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Like most people who go into social work, Cindy Carter wanted to make a difference when she joined York County's child-protection agency as a placement unit caseworker nearly three years ago.

But the already stressful job with Children, Youth and Families became even more so after new state child abuse reporting laws went into effect at the end of 2014 and caused a large increase in calls reporting suspected child abuse.

Child welfare workers know the stakes — and they know the laws that mandate a quick response when reports are made.

"I was experiencing stress-related illness, anxiety and sleep disturbances," she said. "If I wasn't working, I was thinking about work. Sundays were terrible because I couldn't enjoy them for dreading Monday."

There was an 86 percent increase in referrals made to the office, which is operating on its third consecutive downgraded state license, between 2014 and last year, according to information obtained by The York Dispatch through a Right to Know request filed with York County. The office requested additional funding and hired more workers to fix the deficiencies cited in state inspections.

Terry Clark, the executive director of the county office, declined requests for interviews and referred questions to Carl Lindquist, the county spokesman.

York County isn't alone — other child welfare agencies, including the state Department of Human Services, struggled when the new child abuse reporting laws went into effect. State officials now acknowledge they were unprepared for the dramatic increase in reports, and lawmakers didn't provide adequate funding when they passed the laws.

Calls: When someone calls ChildLine, the state child abuse reporting hotline, or the county office directly to report suspected abuse, the call is screened by a call taker.

If the referral is deemed legitimate, it's passed on to an intake caseworker, who has 24 hours to start an investigation. From there, the case remains in the intake unit for a maximum of 60 days. After that it is either closed or sent to another unit, and a service plan for the child and family is put in place.

Calls to the county's office jumped 74 percent between 2005, when 2,800 referrals were made, and last year, when 4,842 cases were referred. But the largest year-to-year increase happened between 2014, when 2,605 referrals were made, and last year, when the new state laws were in place, according to information obtained through the Right to Know request.

"I think we recognized there would be an increased workload ... but the increase exceeded expectations," Lindquist said. "As more calls come in, there's an initial influx of demand on the staff."

Funding levels, however, didn't keep pace with the sudden increase, and staffing levels remained stagnant at 152 employees from 2013 to last year. Lindquist said the office now has 160 employees, its full complement of staff.

For the 2014-15 fiscal year, state Act 148 funding, the primary source of state money, accounted for $28.3 million of the office's $45.1 million budget. State funding increased only slightly in 2015-16 to $28.4 million, while the office's overall budget dropped to $44 million, according to the office's budget.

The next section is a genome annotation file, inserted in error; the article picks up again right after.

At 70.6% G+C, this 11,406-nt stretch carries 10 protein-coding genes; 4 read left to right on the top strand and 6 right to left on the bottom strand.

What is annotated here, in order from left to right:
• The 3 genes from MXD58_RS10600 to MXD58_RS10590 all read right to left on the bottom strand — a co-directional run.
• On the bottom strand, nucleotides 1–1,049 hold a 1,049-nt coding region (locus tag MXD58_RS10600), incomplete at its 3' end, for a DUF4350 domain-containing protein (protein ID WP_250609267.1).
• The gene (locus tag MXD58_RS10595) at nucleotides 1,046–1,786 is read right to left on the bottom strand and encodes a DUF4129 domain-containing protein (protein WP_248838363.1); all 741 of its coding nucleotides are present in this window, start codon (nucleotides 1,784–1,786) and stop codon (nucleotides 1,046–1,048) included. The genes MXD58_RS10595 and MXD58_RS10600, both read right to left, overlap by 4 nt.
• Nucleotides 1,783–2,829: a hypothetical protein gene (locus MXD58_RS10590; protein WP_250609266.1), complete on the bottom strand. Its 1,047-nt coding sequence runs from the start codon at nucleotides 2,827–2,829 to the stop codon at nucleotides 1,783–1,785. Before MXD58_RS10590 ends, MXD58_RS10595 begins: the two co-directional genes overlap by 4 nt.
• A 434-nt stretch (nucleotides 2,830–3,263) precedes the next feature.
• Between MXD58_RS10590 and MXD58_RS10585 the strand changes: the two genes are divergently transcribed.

The decrease is the result of an 8 percent drop in county funding, from $9.9 million in 2014-15 to $9.1 million in 2015-16. Since the 2011-12 fiscal year, county funding slid 18 percent from $11.3 million.

Needs-based: Part of the funding problem lies in how Children, Youth and Families budgets, which rely heavily on historical data, are worked out.

Lindquist called the way of budgeting one of the biggest challenges since it looks backward, not forward, and causes funding delays when there are immediate demands.

Tentatively, the county is expected to increase its share of funding for 2016-17 by 19 percent, taking it to $10.7 million. The state also is expected to increase its allocation to just under $29 million, for a total budget of $47.3 million.

The question is if it will be enough for the office to regain its regular license.

In April, the county's Children, Youth and Families office was issued its third consecutive provisional license, a rarity in the state, after deficiencies, many of which were clerical, were discovered during an October inspection.

An office is allowed four straight provisional licenses before the state Department of Human Services takes over day-to-day operations, leaving York County's office just two provisional periods to get its full license back.

Quality work: On top of the increase in referrals, the office, like others across the state, has been dealing with high employee turnover.

When someone leaves the office, the person hired as a replacement can't just jump right into the job. New hires have to go through four months of training before being assigned to handle a case by themselves, Lindquist said.

"It's a very intensive training process before they can go out on their own," he said.

In February, Carter's position became vacant. She handed in her county-issued badge but opted to stay in social services and now works in foster care and adoption.

Despite the heavy workload, Carter gave high praise to the workers at the office and to Clark, who started with the office last year after the first provisional license was issued.

“I think Terry Clark has been a real asset. He's extremely knowledgeable," she said. “I think everyone in Children and Youth is doing the best they can."

— Reach Greg Gross at ggross@yorkdispatch.com or on Twitter at @ggrossyd.

Who to call

If you suspect a child is being abused, call the state ChildLine at 1-800-932-0313 or the York County Office of Children, Youth and Families at 1-800-729-9227 or (717) 846-8496.

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